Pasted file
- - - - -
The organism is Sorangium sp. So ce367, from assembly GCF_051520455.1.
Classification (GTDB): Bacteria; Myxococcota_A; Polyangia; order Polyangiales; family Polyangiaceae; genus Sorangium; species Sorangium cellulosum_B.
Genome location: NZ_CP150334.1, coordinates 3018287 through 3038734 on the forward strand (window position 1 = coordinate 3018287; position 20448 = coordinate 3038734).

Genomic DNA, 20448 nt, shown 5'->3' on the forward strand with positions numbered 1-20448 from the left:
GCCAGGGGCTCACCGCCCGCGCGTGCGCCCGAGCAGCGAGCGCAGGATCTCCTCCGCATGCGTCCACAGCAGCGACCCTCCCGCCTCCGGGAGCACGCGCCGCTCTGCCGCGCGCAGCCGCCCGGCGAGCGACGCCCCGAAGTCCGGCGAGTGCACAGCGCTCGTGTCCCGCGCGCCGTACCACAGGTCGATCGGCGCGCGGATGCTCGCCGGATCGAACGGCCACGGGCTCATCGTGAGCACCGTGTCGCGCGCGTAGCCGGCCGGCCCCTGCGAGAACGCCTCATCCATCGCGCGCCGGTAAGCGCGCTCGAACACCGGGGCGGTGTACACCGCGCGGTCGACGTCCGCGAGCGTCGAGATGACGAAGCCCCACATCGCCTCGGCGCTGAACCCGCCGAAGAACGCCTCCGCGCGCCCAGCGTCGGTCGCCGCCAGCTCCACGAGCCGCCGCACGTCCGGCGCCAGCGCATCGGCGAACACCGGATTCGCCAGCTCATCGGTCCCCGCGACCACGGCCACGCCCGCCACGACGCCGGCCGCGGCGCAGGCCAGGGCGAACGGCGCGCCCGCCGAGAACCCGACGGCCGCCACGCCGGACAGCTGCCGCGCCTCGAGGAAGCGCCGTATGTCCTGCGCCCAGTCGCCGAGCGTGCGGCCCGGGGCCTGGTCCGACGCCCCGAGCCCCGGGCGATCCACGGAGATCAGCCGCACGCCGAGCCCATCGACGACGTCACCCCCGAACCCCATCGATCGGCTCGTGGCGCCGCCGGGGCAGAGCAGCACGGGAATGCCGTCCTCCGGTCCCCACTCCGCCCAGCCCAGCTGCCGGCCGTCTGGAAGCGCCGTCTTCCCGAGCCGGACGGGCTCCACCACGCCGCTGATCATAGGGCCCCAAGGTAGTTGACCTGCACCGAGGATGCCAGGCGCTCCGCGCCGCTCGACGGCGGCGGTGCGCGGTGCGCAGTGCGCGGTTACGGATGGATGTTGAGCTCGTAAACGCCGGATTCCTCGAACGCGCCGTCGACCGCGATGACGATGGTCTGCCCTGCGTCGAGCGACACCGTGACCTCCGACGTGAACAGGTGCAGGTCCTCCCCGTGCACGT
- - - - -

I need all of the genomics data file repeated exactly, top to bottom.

The organism is Sorangium sp. So ce367, from assembly GCF_051520455.1.
Classification (GTDB): Bacteria; Myxococcota_A; Polyangia; order Polyangiales; family Polyangiaceae; genus Sorangium; species Sorangium cellulosum_B.
Genome location: NZ_CP150334.1, coordinates 3018287 through 3038734 on the forward strand (window position 1 = coordinate 3018287; position 20448 = coordinate 3038734).

Genomic DNA, 20448 nt, shown 5'->3' on the forward strand with positions numbered 1-20448 from the left:
GCCAGGGGCTCACCGCCCGCGCGTGCGCCCGAGCAGCGAGCGCAGGATCTCCTCCGCATGCGTCCACAGCAGCGACCCTCCCGCCTCCGGGAGCACGCGCCGCTCTGCCGCGCGCAGCCGCCCGGCGAGCGACGCCCCGAAGTCCGGCGAGTGCACAGCGCTCGTGTCCCGCGCGCCGTACCACAGGTCGATCGGCGCGCGGATGCTCGCCGGATCGAACGGCCACGGGCTCATCGTGAGCACCGTGTCGCGCGCGTAGCCGGCCGGCCCCTGCGAGAACGCCTCATCCATCGCGCGCCGGTAAGCGCGCTCGAACACCGGGGCGGTGTACACCGCGCGGTCGACGTCCGCGAGCGTCGAGATGACGAAGCCCCACATCGCCTCGGCGCTGAACCCGCCGAAGAACGCCTCCGCGCGCCCAGCGTCGGTCGCCGCCAGCTCCACGAGCCGCCGCACGTCCGGCGCCAGCGCATCGGCGAACACCGGATTCGCCAGCTCATCGGTCCCCGCGACCACGGCCACGCCCGCCACGACGCCGGCCGCGGCGCAGGCCAGGGCGAACGGCGCGCCCGCCGAGAACCCGACGGCCGCCACGCCGGACAGCTGCCGCGCCTCGAGGAAGCGCCGTATGTCCTGCGCCCAGTCGCCGAGCGTGCGGCCCGGGGCCTGGTCCGACGCCCCGAGCCCCGGGCGATCCACGGAGATCAGCCGCACGCCGAGCCCATCGACGACGTCACCCCCGAACCCCATCGATCGGCTCGTGGCGCCGCCGGGGCAGAGCAGCACGGGAATGCCGTCCTCCGGTCCCCACTCCGCCCAGCCCAGCTGCCGGCCGTCTGGAAGCGCCGTCTTCCCGAGCCGGACGGGCTCCACCACGCCGCTGATCATAGGGCCCCAAGGTAGTTGACCTGCACCGAGGATGCCAGGCGCTCCGCGCCGCTCGACGGCGGCGGTGCGCGGTGCGCAGTGCGCGGTTACGGATGGATGTTGAGCTCGTAAACGCCGGATTCCTCGAACGCGCCGTCGACCGCGATGACGATGGTCTGCCCTGCGTCGAGCGACACCGTGACCTCCGACGTGAACAGGTGCAGGTCCTCCCCGTGCACGT